“Watch, watch, watch, it’s about to happen,” said one of the men clustered beside the counter of Mike Discount Food Store in the 5400 block of East Berry Street in Stop Six. The clerk had passed his cellphone to the men so they could watch the surveillance camera footage captured shortly after 4 p.m. last Saturday.
“Here it comes,” the man said as he pointed at the jittering low-res video. “You are going to see it, that boom, boom, boom!”
Two cars were parked in front of the store. One was a red Chrysler, the other a silver four-door. A woman walked around the silver car as a man, older and in a wheelchair, rolled slowly across the lot. In the upper corner of the screen, where the corner of Mike’s meets an empty lot, a sudden movement blurred on the screen. Fire flashed. The woman dived to the ground beside the silver car. Showers of sparks erupted where bullets punched through and glanced over both cars. The man in the wheelchair threw himself to the ground and crawled on his elbows to get behind a dumpster as bullets struck the ground. Two men appeared in the empty lot. One seemed to be shooting, the other running. It is hard to tell — they are moving too fast for the low frame-rate security camera. The look of fear on the man huddled behind the dumpster, that was captured in perfect detail.
“Third time this week,” one of the men remarked as the clerk took his phone back. Luckily, the woman behind the silver car suffered only a grazing wound. No one else was hurt.
I asked if anyone knew who did the shooting this time. I got a jumble of mumbled answers and a lot of shrugged shoulders. Some guy — maybe he had on a yellow coat, maybe a green jacket. Not from around here, one man offered. One of those youngsters. The picture they painted was as indistinct as the image of the shooters from the security camera.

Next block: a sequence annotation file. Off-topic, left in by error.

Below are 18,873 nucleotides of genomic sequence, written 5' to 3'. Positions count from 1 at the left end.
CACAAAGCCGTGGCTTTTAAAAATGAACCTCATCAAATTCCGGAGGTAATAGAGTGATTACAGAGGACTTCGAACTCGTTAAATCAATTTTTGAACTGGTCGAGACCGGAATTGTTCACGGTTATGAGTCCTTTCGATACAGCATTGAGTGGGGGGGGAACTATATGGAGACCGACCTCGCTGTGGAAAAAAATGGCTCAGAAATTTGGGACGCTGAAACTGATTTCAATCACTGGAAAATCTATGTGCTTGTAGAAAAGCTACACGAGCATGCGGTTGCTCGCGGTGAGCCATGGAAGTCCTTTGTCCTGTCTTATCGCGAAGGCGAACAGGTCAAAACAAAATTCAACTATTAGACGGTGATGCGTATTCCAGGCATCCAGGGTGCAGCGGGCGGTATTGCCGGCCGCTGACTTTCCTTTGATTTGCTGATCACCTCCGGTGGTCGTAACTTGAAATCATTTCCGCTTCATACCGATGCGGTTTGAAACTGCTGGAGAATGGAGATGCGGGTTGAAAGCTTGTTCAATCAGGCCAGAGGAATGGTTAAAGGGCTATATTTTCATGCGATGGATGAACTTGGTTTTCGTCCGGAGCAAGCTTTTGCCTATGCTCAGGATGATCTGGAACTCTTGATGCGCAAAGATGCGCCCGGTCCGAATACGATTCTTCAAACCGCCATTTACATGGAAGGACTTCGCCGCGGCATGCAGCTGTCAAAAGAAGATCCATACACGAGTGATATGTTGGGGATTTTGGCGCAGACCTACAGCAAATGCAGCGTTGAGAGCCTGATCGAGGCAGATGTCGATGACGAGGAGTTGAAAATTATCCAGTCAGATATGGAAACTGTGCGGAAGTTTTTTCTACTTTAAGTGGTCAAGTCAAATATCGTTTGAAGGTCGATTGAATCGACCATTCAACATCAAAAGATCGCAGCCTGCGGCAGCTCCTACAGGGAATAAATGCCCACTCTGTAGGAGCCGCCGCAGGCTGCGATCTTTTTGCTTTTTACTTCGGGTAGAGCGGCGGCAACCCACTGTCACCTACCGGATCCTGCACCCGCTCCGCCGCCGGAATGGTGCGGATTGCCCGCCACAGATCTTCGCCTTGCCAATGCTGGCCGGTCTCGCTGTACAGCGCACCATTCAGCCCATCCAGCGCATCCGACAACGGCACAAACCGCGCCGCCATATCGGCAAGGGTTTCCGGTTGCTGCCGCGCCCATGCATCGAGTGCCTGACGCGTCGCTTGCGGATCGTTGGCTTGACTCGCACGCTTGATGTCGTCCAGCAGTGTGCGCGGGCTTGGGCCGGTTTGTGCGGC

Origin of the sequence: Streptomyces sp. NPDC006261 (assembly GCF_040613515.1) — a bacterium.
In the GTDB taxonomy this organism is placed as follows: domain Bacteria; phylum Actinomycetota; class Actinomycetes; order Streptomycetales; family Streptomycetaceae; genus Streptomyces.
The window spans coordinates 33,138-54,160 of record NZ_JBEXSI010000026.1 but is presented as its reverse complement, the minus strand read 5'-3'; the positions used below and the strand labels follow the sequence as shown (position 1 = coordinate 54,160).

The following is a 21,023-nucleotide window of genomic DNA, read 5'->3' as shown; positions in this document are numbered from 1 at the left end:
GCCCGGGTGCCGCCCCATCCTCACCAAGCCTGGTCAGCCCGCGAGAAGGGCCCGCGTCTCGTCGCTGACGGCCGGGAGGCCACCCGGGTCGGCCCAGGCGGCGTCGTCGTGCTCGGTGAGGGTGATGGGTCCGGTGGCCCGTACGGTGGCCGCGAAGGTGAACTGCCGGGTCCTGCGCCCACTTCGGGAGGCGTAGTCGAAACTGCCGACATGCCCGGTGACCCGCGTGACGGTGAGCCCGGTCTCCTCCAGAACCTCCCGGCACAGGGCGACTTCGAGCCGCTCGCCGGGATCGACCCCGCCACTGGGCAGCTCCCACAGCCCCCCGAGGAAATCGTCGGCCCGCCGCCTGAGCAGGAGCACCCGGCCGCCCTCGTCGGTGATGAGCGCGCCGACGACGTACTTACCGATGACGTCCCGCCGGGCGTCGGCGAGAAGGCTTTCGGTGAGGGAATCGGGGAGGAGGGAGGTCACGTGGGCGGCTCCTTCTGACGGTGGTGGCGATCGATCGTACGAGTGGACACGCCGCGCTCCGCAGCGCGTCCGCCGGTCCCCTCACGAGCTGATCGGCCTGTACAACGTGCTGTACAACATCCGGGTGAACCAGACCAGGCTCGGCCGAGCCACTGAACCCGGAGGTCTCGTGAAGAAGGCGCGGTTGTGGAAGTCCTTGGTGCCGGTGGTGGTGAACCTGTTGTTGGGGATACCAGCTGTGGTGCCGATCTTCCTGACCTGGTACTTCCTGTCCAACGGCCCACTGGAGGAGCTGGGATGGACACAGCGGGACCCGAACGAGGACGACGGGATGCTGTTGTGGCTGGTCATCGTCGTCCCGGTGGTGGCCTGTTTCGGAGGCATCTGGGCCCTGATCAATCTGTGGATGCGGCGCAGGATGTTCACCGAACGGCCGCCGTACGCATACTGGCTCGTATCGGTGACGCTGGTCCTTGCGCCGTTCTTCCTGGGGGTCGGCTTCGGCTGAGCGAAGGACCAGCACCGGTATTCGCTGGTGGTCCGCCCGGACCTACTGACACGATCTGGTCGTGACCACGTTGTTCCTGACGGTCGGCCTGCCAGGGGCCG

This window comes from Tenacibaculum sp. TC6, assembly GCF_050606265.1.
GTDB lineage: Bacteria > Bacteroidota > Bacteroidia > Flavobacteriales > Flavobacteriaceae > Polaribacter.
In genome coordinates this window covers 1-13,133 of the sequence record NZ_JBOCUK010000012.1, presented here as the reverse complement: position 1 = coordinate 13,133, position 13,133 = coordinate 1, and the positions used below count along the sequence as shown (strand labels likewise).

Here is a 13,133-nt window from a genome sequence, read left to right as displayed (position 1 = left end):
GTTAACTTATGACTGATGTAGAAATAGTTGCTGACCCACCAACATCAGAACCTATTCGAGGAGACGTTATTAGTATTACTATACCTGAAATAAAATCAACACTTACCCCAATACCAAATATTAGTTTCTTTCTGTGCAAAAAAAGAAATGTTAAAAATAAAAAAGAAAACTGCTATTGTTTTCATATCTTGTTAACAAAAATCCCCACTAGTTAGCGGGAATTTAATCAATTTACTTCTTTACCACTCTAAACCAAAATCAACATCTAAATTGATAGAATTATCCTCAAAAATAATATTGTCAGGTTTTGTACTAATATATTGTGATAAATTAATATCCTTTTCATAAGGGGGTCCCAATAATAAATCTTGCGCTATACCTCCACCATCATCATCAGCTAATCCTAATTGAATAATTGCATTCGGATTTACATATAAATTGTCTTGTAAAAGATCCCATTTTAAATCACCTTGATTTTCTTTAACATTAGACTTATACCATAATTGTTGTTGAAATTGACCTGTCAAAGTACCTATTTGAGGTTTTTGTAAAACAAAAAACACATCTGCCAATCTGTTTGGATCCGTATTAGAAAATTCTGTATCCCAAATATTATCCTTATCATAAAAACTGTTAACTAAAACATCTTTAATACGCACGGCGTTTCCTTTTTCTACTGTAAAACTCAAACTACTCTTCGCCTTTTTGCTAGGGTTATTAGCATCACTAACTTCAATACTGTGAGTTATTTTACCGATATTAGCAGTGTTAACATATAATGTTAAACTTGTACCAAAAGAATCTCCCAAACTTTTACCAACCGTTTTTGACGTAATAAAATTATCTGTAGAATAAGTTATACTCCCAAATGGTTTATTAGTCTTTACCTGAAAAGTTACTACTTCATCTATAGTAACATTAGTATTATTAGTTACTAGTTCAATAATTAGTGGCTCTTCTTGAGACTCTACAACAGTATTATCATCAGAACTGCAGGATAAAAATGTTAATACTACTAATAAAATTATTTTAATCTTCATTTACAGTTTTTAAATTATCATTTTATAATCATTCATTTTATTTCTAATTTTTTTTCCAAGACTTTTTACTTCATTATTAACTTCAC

In front of the store, yellow police tape blocked off most of the empty lot. Police officers were at work, photographing the crime scene, escorting people in and out of the store to round up witnesses.
I found Roni was standing in the cold, pulling her coat tight around her small frame, her back to the store and the yellow police tape. The red Chrysler, the first car to be hit, belonged to her.
“I had just pulled up,” she told me.
She had parked her car, got her children out of the backseat, and walked around the corner to her Granny’s house.
“As soon as I got to the apartment, I heard this boom, boom, boom. I said, ‘Damn, seem like the store getting shot up again.’ I came back, and I saw that my car had been all shot up. My back windows was all shot out. I hadn’t been away from my car for not even two or three minutes.”
After the police photographed her car, Roni parked it in the apartment complex directly behind Mike’s store. She didn’t know how many bullets had struck it. Six or seven, she thought, maybe more. Both back windows had been blown out. At least two rounds had impacted the back doors and punched straight through. Broken glass and bits of interior paneling had been sprayed over a doll’s plastic car seat and a small rainbow-colored backpack.
“My kids was just in that backseat, right there,” Roni said — and it wasn’t the cold that made her voice shake. “Thank God I got them out of there, out of that backseat.”
When I asked Roni if this is the first time she has been involved in a shooting at the 5400 block of East Berry, she shrugged as if the answer could not be more obvious.
“No,” she told me with a thin, tense laugh, “Last week, I was out here when they shot the place up. Just the first night, not all them other nights.”
Crime, especially gun crime, is a common occurrence on the 5400 block. Virtually every storefront window has at least one bullet hole. The violence has driven some away. Others stay and endure the stress of working in a place where gunfire is the status quo.
Asif, who works at Mike Discount Food Store, was not behind the counter on the night of the 11th, but when asked how often the store is shot at, he replied, “All the time. They are shooting all the time.”